In conversation Fearn is laid back and easy-going, while Williamson is attentive, thoughtful and softly spoken. ‘Spare Ribs’ was written partly before lockdown, but from the outset his writing had already been turning towards the introspective. ‘Mork And Mindy’, which he’s said was intended to capture “the sound of the central heating and the dying smells of Sunday dinner in a house on an estate in 1982,” was written backstage during the band’s 2019 UK tour.
“We’re all spare ribs, depending on our financial status” – Jason Williamson
There is, however, still plenty of anger on the album. The vicious ‘Short Cummings’ is a direct swipe at the cronyism and ineptitude that’s defined the British government’s bungled response to the pandemic – aimed in particular, of course, at once-de-facto-PM Dominic Cummings. The album’s track takes its name from the way in which, just as a person can survive without a few ribs, under capitalism some people are simply expendable. It was an idea the band had been toying with before the pandemic, but one brought into stark relief “by the amount of people dying from Covid in this country due to the government not doing anything,” Williamson says.
He explains that when they returned from their Australian tour in mid-March, as the severity of the pandemic was unfolding, “Heathrow was just dead, there were no checks, no signs up, nothing. It was fucking weird. All they think about is the economic model. The amount of homeless people around [Nottingham] – I know some of them – they’re all ex-prison, on spice, and nobody gives a fuck. It’s sink or swim; the strongest survive. We’re all spare ribs, depending on our financial status.”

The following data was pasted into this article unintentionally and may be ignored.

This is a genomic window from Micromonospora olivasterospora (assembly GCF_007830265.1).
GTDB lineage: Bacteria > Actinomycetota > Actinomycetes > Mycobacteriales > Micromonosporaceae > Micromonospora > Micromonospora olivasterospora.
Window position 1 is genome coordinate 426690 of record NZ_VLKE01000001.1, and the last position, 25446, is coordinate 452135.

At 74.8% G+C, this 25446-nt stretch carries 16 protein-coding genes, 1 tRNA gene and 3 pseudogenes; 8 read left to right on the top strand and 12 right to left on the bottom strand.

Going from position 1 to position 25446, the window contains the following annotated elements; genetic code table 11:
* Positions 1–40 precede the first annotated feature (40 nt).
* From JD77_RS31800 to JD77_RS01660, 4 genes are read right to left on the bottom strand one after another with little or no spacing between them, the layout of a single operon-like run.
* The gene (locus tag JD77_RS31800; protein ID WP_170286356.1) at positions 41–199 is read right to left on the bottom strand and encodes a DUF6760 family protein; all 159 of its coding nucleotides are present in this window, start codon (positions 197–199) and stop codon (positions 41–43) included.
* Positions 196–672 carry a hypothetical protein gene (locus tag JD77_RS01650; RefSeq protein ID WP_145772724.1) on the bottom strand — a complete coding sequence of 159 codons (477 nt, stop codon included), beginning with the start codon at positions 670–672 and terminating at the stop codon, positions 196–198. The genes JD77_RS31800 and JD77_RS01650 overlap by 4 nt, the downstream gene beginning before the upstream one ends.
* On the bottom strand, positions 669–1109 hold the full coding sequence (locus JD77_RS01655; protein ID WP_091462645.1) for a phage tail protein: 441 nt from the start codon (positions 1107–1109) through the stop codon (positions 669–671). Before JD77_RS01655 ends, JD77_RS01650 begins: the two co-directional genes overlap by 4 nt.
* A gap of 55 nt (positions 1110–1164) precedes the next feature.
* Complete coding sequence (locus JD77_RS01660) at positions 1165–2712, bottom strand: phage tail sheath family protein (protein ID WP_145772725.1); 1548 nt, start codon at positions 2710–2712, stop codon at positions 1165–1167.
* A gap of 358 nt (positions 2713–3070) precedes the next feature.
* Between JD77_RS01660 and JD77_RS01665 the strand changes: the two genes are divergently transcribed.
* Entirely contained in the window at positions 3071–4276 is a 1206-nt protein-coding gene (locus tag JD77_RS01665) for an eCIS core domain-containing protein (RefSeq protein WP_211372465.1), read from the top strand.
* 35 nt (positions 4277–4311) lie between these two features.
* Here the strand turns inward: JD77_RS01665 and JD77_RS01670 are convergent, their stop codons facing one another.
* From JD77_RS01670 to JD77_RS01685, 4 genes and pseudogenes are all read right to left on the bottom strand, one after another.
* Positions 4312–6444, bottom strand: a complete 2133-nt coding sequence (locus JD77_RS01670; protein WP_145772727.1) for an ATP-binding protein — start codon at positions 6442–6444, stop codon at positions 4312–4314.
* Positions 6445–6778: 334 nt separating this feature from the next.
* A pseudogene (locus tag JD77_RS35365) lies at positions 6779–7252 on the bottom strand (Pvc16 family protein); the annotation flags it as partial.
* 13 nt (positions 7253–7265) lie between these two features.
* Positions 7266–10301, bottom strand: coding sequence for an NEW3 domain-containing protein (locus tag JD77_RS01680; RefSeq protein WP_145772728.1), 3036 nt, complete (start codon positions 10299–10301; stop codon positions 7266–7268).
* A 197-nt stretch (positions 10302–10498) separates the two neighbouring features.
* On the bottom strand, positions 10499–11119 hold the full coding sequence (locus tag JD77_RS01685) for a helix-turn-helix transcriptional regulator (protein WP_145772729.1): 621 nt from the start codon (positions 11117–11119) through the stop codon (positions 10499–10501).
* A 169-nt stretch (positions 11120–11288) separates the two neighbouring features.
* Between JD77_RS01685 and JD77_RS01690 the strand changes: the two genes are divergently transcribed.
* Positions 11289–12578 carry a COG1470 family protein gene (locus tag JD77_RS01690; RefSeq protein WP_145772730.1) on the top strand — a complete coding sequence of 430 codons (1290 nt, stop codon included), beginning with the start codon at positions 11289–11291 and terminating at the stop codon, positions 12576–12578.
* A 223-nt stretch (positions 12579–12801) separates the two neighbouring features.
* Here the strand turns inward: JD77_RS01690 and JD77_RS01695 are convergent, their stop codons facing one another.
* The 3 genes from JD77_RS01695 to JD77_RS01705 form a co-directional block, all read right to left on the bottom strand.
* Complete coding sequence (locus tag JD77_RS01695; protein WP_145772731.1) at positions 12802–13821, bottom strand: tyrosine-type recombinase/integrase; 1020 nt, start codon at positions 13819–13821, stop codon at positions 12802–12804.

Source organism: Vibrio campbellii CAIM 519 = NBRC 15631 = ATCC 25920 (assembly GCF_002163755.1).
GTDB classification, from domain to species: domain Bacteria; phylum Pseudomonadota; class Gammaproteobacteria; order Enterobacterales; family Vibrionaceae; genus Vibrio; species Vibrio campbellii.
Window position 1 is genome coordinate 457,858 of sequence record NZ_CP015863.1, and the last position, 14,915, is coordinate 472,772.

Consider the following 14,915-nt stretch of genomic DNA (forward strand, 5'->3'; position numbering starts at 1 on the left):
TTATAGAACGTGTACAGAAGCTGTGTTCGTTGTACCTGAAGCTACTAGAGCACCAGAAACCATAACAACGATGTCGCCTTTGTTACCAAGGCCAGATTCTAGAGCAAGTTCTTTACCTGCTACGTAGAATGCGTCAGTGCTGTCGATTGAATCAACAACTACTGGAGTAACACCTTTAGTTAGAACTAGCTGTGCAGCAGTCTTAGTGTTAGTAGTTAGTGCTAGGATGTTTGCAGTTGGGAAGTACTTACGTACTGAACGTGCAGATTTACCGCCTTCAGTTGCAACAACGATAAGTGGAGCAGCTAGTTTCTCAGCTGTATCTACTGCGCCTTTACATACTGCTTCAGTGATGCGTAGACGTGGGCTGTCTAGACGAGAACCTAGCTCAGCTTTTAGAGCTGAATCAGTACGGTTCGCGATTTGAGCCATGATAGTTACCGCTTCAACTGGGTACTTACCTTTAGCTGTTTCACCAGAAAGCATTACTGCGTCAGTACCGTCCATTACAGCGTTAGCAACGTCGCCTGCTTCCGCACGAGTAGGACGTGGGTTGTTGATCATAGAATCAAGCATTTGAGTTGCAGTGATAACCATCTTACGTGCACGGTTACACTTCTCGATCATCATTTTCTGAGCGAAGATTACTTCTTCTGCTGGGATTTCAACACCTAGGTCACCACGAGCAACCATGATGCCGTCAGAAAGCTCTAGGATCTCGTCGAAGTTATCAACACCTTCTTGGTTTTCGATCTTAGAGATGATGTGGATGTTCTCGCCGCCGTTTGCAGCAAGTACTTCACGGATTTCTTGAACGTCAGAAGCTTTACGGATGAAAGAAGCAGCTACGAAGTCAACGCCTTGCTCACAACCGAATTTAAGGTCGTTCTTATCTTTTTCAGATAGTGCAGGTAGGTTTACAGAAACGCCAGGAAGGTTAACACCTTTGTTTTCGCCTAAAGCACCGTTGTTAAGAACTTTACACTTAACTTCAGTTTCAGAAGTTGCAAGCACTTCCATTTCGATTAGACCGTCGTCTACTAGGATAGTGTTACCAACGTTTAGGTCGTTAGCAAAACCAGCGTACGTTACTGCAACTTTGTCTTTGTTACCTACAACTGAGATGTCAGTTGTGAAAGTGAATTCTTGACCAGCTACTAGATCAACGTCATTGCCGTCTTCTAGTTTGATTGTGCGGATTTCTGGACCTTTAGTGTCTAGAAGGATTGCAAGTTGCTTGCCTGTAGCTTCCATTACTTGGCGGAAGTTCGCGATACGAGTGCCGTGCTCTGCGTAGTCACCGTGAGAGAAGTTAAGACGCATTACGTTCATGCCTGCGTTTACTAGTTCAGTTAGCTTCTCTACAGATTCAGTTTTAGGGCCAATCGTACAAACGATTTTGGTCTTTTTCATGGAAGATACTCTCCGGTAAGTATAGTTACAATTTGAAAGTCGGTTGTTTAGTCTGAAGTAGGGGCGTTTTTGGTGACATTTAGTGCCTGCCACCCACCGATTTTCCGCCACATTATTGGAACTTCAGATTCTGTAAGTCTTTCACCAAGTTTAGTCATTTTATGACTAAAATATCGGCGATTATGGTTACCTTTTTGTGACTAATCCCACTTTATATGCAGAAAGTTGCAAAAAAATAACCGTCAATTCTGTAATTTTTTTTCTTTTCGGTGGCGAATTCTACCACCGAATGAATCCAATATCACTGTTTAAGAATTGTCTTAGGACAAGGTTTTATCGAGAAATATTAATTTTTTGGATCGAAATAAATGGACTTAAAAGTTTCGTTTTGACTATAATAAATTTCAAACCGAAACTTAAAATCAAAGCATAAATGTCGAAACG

On the searing ‘Nudge It’, Mods take aim at ‘class tourists’, “stood outside a high rise trying to look like a gangster”. He doesn’t want to name names, he says, but there’s a specific target that seems obvious. In 2019, Williams accused Bristol punk band IDLES of “appropriating, to a certain degree, a working class voice,” and described their politics as “cliched, patronising, insulting and mediocre”.
He’s contemplative when we broach the subject now. “There’s certain bands,” he says, “that front a kind of music that’s been created by people from the lower division in society. But as long as these people are treating it with respect, there’s no problem with that. Some bands who appear to be quite middle-class are posing against concrete pillars in half-mast jeans, but I don’t think that’s the problem. They’re not insinuating that they’ve been hard done by; it’s just the imagery of the modern world. But then there are some bands that play with it. I’ve come to the conclusion that perhaps they’re not even conscious of it. I don’t think anyone wants to go out of their way to misrepresent themselves. Or do they? Are people that cunning and careerist?’”
With a hint of rising exasperation in his voice, Williamson says he’s baffled by the way certain artists “keep repeating themselves,” despite those concerns. “These people come across as perceptive, observational, talented to a certain degree, so why are they then not getting this? It’s a really simple thing. It’s not even down to exposing yourself to political books, social critique, philosophers, whatever – it’s down to common sense and respect. I come from a working-class background, but I wouldn’t pose in front of a high-rise,” he continues. “Generally they’re inhabited by people on low wages. That can’t be a very nice experience for them. Why would you infringe on that?”